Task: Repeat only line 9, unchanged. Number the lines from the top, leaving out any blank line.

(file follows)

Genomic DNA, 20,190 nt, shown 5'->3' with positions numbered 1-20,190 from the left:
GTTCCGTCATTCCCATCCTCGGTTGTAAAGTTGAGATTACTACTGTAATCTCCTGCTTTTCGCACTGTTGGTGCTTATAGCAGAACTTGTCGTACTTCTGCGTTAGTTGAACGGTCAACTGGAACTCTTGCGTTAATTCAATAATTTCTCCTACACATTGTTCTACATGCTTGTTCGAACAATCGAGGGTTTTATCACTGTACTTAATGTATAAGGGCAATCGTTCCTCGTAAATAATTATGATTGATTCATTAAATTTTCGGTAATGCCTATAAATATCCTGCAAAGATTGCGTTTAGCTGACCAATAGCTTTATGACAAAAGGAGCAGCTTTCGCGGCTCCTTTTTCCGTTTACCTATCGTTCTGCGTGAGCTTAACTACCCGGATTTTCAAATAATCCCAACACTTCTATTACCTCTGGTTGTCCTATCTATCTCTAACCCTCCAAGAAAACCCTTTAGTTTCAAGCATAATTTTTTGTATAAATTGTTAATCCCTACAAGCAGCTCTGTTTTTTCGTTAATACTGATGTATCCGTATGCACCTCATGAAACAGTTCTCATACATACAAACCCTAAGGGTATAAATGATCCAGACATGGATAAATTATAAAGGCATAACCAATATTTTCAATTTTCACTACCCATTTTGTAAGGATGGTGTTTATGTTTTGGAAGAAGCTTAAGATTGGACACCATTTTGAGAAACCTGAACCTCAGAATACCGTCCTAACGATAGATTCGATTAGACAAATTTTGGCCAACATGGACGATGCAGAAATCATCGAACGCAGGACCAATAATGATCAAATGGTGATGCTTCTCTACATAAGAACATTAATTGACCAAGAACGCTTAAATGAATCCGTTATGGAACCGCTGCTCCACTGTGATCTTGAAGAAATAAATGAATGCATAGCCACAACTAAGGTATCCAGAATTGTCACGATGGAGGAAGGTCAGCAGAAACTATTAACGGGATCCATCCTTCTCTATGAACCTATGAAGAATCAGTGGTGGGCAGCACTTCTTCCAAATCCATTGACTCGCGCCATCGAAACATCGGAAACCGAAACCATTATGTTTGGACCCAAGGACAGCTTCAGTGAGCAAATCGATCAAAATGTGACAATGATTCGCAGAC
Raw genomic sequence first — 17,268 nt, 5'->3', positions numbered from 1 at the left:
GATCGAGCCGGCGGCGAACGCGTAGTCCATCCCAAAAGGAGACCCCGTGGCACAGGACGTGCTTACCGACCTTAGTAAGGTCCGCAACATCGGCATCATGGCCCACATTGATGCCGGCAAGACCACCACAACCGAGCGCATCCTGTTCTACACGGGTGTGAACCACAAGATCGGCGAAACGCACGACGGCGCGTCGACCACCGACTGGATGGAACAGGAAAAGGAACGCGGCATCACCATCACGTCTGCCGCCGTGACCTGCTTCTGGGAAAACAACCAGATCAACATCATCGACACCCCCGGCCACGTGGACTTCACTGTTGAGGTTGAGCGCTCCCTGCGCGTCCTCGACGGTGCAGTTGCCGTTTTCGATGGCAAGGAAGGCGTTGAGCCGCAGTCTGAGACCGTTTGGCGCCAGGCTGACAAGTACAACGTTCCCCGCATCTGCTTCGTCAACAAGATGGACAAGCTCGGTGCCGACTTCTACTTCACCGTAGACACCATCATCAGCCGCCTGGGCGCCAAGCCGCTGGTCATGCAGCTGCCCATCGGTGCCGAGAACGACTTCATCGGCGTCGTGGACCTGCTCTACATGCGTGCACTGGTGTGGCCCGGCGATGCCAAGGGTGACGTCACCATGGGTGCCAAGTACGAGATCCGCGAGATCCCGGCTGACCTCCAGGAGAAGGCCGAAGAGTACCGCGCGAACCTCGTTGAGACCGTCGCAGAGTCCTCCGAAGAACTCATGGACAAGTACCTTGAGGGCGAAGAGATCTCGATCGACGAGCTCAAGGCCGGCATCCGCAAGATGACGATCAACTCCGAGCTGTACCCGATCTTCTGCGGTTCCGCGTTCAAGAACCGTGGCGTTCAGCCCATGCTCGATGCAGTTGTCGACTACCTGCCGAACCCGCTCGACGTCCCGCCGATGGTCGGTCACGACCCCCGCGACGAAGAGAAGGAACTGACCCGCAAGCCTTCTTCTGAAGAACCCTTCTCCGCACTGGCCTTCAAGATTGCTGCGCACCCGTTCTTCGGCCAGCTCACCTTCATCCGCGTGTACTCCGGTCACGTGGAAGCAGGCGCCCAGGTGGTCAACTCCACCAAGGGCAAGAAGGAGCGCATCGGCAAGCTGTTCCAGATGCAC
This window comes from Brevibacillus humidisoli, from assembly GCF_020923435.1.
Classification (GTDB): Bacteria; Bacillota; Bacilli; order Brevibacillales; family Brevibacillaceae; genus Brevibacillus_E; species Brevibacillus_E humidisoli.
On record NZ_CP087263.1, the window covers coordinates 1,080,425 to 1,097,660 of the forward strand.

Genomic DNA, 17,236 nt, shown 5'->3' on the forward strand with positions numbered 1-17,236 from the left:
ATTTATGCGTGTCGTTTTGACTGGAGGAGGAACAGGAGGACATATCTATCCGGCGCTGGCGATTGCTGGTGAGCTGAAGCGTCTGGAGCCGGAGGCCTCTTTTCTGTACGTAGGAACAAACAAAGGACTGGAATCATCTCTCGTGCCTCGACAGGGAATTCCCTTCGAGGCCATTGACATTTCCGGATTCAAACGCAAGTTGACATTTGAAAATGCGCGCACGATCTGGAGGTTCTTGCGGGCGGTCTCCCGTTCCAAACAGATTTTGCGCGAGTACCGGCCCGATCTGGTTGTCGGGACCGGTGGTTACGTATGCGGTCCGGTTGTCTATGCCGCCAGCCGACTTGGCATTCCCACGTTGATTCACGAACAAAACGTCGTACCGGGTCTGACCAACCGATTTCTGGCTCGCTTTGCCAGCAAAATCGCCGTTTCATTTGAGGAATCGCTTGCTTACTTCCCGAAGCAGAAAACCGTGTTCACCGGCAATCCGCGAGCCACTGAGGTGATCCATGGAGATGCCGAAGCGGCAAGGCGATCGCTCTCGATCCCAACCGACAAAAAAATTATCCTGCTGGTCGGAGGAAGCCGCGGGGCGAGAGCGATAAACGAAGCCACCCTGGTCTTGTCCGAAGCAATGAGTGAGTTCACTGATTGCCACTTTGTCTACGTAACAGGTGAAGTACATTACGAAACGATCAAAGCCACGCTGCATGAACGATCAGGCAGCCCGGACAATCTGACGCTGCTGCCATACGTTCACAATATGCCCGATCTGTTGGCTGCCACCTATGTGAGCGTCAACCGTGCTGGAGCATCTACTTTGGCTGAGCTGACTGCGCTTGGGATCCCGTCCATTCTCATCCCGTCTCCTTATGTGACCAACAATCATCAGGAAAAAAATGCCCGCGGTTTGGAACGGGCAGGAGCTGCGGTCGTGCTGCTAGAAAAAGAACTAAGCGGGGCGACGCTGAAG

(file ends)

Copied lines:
ATTTATGCGTGTCGTTTTGACTGGAGGAGGAACAGGAGGACATATCTATCCGGCGCTGGCGATTGCTGGTGAGCTGAAGCGTCTGGAGCCGGAGGCCTCTTTTCTGTACGTAGGAACAAACAAAGGACTGGAATCATCTCTCGTGCCTCGACAGGGAATTCCCTTCGAGGCCATTGACATTTCCGGATTCAAACGCAAGTTGACATTTGAAAATGCGCGCACGATCTGGAGGTTCTTGCGGGCGGTCTCCCGTTCCAAACAGATTTTGCGCGAGTACCGGCCCGATCTGGTTGTCGGGACCGGTGGTTACGTATGCGGTCCGGTTGTCTATGCCGCCAGCCGACTTGGCATTCCCACGTTGATTCACGAACAAAACGTCGTACCGGGTCTGACCAACCGATTTCTGGCTCGCTTTGCCAGCAAAATCGCCGTTTCATTTGAGGAATCGCTTGCTTACTTCCCGAAGCAGAAAACCGTGTTCACCGGCAATCCGCGAGCCACTGAGGTGATCCATGGAGATGCCGAAGCGGCAAGGCGATCGCTCTCGATCCCAACCGACAAAAAAATTATCCTGCTGGTCGGAGGAAGCCGCGGGGCGAGAGCGATAAACGAAGCCACCCTGGTCTTGTCCGAAGCAATGAGTGAGTTCACTGATTGCCACTTTGTCTACGTAACAGGTGAAGTACATTACGAAACGATCAAAGCCACGCTGCATGAACGATCAGGCAGCCCGGACAATCTGACGCTGCTGCCATACGTTCACAATATGCCCGATCTGTTGGCTGCCACCTATGTGAGCGTCAACCGTGCTGGAGCATCTACTTTGGCTGAGCTGACTGCGCTTGGGATCCCGTCCATTCTCATCCCGTCTCCTTATGTGACCAACAATCATCAGGAAAAAAATGCCCGCGGTTTGGAACGGGCAGGAGCTGCGGTCGTGCTGCTAGAAAAAGAACTAAGCGGGGCGACGCTGAAG